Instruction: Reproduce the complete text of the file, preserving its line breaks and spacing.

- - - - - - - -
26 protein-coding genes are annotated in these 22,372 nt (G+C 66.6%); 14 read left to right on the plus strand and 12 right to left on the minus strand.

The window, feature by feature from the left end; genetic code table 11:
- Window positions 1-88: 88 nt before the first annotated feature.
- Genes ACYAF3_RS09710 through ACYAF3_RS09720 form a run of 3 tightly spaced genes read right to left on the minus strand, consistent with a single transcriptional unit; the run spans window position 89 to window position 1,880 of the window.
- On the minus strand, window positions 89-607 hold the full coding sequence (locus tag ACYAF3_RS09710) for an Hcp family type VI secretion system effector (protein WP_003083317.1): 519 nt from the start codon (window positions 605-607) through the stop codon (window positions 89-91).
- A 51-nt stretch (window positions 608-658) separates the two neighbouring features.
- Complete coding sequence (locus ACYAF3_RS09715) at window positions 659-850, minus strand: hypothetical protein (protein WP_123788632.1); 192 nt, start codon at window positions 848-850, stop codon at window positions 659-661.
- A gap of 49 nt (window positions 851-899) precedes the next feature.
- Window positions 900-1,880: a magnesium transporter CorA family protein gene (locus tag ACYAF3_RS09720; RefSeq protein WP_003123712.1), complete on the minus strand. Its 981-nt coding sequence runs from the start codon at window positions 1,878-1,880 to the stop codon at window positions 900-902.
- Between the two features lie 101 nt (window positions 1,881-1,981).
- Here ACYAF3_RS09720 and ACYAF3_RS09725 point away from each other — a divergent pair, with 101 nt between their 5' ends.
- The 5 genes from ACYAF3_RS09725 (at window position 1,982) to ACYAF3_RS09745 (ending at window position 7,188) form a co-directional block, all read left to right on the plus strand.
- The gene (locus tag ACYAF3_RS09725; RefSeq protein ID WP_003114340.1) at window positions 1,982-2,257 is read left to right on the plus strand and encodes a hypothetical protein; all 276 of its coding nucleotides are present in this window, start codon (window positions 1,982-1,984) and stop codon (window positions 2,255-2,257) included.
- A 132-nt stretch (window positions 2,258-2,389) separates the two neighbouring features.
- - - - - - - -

26 protein-coding genes are annotated in these 22,372 nt (G+C 66.6%); 14 read left to right on the plus strand and 12 right to left on the minus strand.

The window, feature by feature from the left end; genetic code table 11:
- Window positions 1-88: 88 nt before the first annotated feature.
- Genes ACYAF3_RS09710 through ACYAF3_RS09720 form a run of 3 tightly spaced genes read right to left on the minus strand, consistent with a single transcriptional unit; the run spans window position 89 to window position 1,880 of the window.
- On the minus strand, window positions 89-607 hold the full coding sequence (locus tag ACYAF3_RS09710) for an Hcp family type VI secretion system effector (protein WP_003083317.1): 519 nt from the start codon (window positions 605-607) through the stop codon (window positions 89-91).
- A 51-nt stretch (window positions 608-658) separates the two neighbouring features.
- Complete coding sequence (locus ACYAF3_RS09715) at window positions 659-850, minus strand: hypothetical protein (protein WP_123788632.1); 192 nt, start codon at window positions 848-850, stop codon at window positions 659-661.
- A gap of 49 nt (window positions 851-899) precedes the next feature.
- Window positions 900-1,880: a magnesium transporter CorA family protein gene (locus tag ACYAF3_RS09720; RefSeq protein WP_003123712.1), complete on the minus strand. Its 981-nt coding sequence runs from the start codon at window positions 1,878-1,880 to the stop codon at window positions 900-902.
- Between the two features lie 101 nt (window positions 1,881-1,981).
- Here ACYAF3_RS09720 and ACYAF3_RS09725 point away from each other — a divergent pair, with 101 nt between their 5' ends.
- The 5 genes from ACYAF3_RS09725 (at window position 1,982) to ACYAF3_RS09745 (ending at window position 7,188) form a co-directional block, all read left to right on the plus strand.
- The gene (locus tag ACYAF3_RS09725; RefSeq protein ID WP_003114340.1) at window positions 1,982-2,257 is read left to right on the plus strand and encodes a hypothetical protein; all 276 of its coding nucleotides are present in this window, start codon (window positions 1,982-1,984) and stop codon (window positions 2,255-2,257) included.
- A 132-nt stretch (window positions 2,258-2,389) separates the two neighbouring features.